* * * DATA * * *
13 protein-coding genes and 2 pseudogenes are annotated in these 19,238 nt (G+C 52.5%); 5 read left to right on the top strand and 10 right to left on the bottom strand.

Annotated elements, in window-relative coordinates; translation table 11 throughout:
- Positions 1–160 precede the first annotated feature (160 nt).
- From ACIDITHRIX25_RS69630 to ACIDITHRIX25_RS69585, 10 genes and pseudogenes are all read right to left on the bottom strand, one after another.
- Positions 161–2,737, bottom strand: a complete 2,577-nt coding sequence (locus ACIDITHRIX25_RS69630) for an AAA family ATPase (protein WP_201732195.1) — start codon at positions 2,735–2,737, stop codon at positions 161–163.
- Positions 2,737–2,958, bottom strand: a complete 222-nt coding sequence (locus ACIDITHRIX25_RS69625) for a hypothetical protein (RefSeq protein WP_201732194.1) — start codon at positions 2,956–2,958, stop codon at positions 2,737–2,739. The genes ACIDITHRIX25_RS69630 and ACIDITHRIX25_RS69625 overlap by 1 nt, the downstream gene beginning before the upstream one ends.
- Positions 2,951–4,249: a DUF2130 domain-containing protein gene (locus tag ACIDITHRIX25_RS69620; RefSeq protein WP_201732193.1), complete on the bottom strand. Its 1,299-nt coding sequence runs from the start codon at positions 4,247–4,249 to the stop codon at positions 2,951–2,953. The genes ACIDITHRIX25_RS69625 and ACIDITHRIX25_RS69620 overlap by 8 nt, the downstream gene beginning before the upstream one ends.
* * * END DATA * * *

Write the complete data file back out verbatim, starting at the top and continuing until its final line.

13 protein-coding genes and 2 pseudogenes are annotated in these 19,238 nt (G+C 52.5%); 5 read left to right on the top strand and 10 right to left on the bottom strand.

Annotated elements, in window-relative coordinates; translation table 11 throughout:
- Positions 1–160 precede the first annotated feature (160 nt).
- From ACIDITHRIX25_RS69630 to ACIDITHRIX25_RS69585, 10 genes and pseudogenes are all read right to left on the bottom strand, one after another.
- Positions 161–2,737, bottom strand: a complete 2,577-nt coding sequence (locus ACIDITHRIX25_RS69630) for an AAA family ATPase (protein WP_201732195.1) — start codon at positions 2,735–2,737, stop codon at positions 161–163.
- Positions 2,737–2,958, bottom strand: a complete 222-nt coding sequence (locus ACIDITHRIX25_RS69625) for a hypothetical protein (RefSeq protein WP_201732194.1) — start codon at positions 2,956–2,958, stop codon at positions 2,737–2,739. The genes ACIDITHRIX25_RS69630 and ACIDITHRIX25_RS69625 overlap by 1 nt, the downstream gene beginning before the upstream one ends.
- Positions 2,951–4,249: a DUF2130 domain-containing protein gene (locus tag ACIDITHRIX25_RS69620; RefSeq protein WP_201732193.1), complete on the bottom strand. Its 1,299-nt coding sequence runs from the start codon at positions 4,247–4,249 to the stop codon at positions 2,951–2,953. The genes ACIDITHRIX25_RS69625 and ACIDITHRIX25_RS69620 overlap by 8 nt, the downstream gene beginning before the upstream one ends.